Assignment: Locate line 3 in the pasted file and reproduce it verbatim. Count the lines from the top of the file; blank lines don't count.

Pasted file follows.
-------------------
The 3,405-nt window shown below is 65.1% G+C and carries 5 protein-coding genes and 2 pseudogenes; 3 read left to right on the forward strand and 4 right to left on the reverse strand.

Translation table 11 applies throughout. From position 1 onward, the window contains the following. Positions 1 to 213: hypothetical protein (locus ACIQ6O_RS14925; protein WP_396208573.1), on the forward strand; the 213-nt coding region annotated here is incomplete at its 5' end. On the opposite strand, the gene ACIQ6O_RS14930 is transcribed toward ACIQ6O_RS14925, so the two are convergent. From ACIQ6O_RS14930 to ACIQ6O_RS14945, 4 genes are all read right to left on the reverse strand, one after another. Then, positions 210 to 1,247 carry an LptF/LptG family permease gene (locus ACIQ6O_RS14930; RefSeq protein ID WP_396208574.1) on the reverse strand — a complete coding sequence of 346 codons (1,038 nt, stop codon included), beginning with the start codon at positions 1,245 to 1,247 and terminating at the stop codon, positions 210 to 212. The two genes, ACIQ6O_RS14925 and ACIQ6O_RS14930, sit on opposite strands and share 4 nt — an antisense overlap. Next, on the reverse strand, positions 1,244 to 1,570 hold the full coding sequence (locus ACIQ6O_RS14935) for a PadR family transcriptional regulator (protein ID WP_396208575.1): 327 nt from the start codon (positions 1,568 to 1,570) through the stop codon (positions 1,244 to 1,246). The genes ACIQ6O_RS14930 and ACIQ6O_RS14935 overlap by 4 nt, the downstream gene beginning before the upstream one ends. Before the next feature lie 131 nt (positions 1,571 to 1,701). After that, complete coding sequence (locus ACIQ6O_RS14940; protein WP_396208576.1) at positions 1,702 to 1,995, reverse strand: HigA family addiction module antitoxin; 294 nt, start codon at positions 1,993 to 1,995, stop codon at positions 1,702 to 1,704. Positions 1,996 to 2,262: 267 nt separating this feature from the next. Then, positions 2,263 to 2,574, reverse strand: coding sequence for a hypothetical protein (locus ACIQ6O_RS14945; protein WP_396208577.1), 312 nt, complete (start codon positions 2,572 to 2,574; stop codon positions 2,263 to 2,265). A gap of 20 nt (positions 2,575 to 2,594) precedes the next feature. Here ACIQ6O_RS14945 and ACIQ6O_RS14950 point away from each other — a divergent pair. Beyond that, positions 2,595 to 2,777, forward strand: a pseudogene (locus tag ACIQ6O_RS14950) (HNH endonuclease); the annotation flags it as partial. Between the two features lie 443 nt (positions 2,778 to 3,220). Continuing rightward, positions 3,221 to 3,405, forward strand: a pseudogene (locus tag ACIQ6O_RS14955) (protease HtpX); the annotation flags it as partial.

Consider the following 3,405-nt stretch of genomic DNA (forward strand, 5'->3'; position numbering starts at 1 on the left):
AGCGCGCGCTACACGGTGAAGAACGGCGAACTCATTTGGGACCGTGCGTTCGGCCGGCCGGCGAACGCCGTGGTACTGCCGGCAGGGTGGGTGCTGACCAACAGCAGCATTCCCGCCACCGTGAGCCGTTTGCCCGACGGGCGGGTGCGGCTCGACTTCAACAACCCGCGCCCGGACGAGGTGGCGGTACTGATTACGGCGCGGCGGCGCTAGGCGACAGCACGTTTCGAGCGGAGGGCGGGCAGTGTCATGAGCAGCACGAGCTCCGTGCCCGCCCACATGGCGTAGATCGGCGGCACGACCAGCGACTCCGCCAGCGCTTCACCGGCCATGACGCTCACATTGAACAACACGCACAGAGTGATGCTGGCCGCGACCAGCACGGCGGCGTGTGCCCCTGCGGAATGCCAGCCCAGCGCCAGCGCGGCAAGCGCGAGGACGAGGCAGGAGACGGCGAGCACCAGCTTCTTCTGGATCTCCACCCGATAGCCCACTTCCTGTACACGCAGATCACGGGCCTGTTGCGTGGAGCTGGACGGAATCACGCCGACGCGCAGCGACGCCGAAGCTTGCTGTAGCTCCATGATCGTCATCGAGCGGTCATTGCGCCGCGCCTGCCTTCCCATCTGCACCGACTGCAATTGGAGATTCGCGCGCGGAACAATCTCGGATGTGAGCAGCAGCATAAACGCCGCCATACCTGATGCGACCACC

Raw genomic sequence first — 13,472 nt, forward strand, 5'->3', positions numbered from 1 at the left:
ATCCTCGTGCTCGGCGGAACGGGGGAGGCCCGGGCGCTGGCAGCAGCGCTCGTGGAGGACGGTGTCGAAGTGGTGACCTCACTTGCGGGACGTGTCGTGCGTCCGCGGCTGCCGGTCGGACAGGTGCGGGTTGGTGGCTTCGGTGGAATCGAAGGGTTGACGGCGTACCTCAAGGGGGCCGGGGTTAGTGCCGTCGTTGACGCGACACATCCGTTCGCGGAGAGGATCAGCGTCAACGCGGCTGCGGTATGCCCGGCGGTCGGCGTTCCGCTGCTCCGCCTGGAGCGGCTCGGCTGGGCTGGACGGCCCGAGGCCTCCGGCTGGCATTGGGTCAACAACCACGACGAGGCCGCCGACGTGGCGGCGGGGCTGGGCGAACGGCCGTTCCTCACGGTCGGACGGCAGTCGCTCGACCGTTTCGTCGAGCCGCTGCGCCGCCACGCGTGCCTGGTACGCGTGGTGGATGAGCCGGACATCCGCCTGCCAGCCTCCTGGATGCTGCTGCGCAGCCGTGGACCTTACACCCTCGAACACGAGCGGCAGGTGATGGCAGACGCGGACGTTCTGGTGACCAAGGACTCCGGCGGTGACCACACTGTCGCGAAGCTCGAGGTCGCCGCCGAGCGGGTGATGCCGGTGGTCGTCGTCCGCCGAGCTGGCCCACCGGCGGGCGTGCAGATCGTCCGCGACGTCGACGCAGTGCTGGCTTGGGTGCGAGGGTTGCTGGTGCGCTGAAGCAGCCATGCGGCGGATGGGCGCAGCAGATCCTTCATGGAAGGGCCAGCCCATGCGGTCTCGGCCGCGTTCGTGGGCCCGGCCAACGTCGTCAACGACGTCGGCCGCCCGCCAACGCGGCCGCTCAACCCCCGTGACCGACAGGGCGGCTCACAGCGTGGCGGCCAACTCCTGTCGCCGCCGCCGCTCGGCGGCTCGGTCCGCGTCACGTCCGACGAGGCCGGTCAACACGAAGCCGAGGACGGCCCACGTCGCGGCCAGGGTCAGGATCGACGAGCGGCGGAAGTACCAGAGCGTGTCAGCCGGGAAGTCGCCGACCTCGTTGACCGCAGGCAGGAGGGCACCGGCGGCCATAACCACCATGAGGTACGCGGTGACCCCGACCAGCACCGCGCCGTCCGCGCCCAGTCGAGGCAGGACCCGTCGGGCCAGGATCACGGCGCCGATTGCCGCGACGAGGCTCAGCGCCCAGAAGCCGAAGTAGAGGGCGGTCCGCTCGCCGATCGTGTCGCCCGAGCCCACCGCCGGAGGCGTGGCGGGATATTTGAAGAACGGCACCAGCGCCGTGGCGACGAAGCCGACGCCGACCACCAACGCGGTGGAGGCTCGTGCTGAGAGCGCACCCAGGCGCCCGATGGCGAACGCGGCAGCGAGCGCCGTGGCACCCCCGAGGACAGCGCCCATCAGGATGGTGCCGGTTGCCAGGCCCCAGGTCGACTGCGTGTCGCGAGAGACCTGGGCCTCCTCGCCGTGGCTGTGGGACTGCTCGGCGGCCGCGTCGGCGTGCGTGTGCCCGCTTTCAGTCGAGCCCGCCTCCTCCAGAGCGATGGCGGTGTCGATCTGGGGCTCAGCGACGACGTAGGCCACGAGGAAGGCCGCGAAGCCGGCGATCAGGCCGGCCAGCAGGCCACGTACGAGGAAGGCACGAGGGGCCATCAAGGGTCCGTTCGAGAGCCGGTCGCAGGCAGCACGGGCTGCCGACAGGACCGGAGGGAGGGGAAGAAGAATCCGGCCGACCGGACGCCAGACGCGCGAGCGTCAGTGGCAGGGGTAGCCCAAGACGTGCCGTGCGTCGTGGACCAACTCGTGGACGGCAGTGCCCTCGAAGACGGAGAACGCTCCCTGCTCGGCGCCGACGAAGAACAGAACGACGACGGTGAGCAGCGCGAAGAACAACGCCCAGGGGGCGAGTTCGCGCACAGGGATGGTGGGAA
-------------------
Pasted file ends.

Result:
Consider the following 3,405-nt stretch of genomic DNA (forward strand, 5'->3'; position numbering starts at 1 on the left):